Baseball Hall of Fame inductees have historically been chosen by dominant players during the era in which they played.
The precedence for this is long standing and generally understood by all involved. This hasn't been the case with the shunning of Dale Murphy, however.
Murph dominated the 1980s like no other player in baseball, and because his eligibility came up during the era of the juiced power hitter, Murphy has since been held to the new standard of the 40-50 home run season.
What other explanation can be found to hold him out of the Hall based on his numbers vs. the era in which he played? It's certainly not character issues.
Let's let his numbers make the case for Murphy's spot in Cooperstown:
Lifetime: .264 BA; 398 HRs; 1266 RBIs
These numbers may not look like much since we've all experienced the 1990s, which turned out to be a sham for the most part, but how does Murph compare to his peers from the 1980s?
- One of only two players with at least 300 home runs during the 1980s (HOF Mike Schmidt).
- Led MLB in home runs and RBIs from 1981 to 1990—the entire span of the decade.
- Led the NL in home runs and RBIs twice during his career.
- Led the NL in games, at bats, runs, hits, extra base hits, RBIs, runs created, total bases and plate appearances in the 1980s.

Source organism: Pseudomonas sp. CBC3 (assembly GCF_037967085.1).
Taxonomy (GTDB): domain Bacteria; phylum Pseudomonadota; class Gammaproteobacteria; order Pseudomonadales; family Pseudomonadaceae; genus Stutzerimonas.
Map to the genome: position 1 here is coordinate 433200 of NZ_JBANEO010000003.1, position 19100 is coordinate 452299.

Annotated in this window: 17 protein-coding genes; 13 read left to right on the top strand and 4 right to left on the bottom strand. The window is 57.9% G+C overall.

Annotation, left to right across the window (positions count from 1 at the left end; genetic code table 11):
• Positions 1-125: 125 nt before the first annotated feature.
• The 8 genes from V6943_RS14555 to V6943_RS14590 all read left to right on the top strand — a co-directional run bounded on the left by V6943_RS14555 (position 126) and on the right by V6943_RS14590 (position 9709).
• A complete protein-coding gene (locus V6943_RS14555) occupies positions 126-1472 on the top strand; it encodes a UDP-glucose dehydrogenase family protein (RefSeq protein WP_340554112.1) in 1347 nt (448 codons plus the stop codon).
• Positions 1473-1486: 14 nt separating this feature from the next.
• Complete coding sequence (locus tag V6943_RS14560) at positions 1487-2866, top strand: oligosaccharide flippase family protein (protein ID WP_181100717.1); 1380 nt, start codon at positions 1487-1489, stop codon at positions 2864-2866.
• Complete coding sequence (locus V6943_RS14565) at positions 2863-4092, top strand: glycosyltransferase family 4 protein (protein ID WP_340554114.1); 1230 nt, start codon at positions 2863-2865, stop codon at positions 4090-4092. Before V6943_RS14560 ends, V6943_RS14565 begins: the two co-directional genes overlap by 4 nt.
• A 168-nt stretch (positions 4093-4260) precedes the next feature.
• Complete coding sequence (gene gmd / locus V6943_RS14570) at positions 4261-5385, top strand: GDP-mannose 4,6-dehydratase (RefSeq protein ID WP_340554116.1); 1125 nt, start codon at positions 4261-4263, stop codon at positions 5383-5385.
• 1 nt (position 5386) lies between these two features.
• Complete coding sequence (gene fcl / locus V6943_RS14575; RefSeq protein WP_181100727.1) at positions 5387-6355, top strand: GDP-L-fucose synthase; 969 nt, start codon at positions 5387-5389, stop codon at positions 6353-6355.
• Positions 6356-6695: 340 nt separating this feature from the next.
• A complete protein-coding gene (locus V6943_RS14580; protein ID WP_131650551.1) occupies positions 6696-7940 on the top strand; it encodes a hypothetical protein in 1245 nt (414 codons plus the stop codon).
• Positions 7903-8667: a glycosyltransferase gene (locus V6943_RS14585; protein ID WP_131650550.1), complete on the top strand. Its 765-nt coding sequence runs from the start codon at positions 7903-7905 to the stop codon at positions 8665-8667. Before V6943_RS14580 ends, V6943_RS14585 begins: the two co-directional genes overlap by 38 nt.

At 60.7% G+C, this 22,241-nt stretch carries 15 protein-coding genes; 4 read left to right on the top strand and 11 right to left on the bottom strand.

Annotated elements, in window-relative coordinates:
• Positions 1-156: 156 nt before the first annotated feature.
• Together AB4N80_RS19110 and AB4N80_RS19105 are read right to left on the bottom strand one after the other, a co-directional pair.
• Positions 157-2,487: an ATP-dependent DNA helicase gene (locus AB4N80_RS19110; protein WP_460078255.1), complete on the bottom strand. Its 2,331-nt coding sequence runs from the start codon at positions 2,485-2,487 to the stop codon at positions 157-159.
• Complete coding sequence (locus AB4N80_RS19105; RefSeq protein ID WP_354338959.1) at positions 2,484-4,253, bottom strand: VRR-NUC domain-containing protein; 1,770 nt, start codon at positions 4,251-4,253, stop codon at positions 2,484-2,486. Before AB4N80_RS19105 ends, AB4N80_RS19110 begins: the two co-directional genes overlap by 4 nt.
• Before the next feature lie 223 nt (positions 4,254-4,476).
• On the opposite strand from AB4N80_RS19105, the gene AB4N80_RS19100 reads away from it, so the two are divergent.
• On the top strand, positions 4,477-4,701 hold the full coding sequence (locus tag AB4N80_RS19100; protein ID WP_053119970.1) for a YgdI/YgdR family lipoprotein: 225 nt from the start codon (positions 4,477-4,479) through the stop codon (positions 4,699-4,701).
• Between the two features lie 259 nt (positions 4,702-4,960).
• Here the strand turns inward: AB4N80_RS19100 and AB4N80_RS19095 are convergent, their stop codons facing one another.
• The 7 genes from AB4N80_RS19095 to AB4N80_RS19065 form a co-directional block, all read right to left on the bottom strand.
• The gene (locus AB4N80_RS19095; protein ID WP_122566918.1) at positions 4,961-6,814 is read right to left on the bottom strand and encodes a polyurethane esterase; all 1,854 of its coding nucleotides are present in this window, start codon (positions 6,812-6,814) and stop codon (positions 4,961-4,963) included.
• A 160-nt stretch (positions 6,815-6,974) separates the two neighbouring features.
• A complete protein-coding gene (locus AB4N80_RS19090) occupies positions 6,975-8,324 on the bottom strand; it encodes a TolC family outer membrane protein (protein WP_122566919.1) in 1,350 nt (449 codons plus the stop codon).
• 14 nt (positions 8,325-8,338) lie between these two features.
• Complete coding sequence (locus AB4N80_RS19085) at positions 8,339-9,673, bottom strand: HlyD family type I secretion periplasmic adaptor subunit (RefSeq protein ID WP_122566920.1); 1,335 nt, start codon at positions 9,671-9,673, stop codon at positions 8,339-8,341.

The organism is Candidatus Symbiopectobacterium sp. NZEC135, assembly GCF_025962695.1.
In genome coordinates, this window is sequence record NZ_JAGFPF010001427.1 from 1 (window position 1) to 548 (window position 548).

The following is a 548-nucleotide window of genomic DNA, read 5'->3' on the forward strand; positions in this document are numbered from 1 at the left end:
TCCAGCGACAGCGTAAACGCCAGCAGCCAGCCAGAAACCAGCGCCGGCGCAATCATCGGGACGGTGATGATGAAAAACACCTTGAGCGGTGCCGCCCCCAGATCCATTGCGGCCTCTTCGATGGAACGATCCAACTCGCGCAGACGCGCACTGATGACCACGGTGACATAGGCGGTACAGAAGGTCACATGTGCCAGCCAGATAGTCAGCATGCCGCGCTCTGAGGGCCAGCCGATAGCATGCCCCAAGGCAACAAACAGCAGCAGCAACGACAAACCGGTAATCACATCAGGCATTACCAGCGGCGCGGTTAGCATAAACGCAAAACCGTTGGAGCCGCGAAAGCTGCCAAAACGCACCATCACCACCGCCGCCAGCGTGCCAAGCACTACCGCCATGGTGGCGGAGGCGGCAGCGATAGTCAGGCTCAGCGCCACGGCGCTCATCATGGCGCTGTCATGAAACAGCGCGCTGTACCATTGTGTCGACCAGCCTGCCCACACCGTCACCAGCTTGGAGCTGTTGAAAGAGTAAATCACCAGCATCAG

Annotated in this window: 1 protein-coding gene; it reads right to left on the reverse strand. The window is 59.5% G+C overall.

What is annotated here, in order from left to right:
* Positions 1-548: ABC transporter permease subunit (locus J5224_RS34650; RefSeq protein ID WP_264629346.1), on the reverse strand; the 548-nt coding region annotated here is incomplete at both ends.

- 1983 MVP year is the only time in MLB history that a player has had a .300 batting average, 30 home runs, 120 RBIs, 130 runs, 90 bases on balls and 30 stolen bases with fewer than 10 times caught stealing.
- 30-30 (hr-sb) season in 1983. At the time, he was only the 6th player since the 1920s to accomplish this feat.
- 2× NL MVP (1982, 1983), and back-to-back MVP awards have been ultra-rare for outfielders.
- 4× Silver Slugger Award winner (1982, 1983, 1984, 1985).
- 7 time All-Star (1980, 1982, 1983, 1984, 1985, 1986, 1987).
- 5× Gold Glove Award winner (1982, 1983, 1984, 1985, 1986).
- 1985 Lou Gehrig Memorial Award.
- 1988 Roberto Clemente Award.
- No. 3 Retired by Atlanta Braves.
Let the numbers speak for themselves, against the correct era—not the inflated numbers of the 1990s. Put Murphy in the hall. It's time.